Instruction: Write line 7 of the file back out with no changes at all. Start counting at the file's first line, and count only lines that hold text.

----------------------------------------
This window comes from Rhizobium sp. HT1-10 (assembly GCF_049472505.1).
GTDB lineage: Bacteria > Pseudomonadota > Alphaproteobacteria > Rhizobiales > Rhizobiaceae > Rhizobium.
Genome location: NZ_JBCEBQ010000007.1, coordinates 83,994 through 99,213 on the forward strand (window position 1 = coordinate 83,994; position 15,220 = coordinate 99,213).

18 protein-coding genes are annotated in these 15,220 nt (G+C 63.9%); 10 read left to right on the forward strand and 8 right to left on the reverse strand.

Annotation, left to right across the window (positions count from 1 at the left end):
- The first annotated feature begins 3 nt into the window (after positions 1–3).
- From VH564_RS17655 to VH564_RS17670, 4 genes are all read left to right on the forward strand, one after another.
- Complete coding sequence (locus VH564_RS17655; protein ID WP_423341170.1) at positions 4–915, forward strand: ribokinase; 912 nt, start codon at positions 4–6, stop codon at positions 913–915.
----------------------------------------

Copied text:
- From VH564_RS17655 to VH564_RS17670, 4 genes are all read left to right on the forward strand, one after another.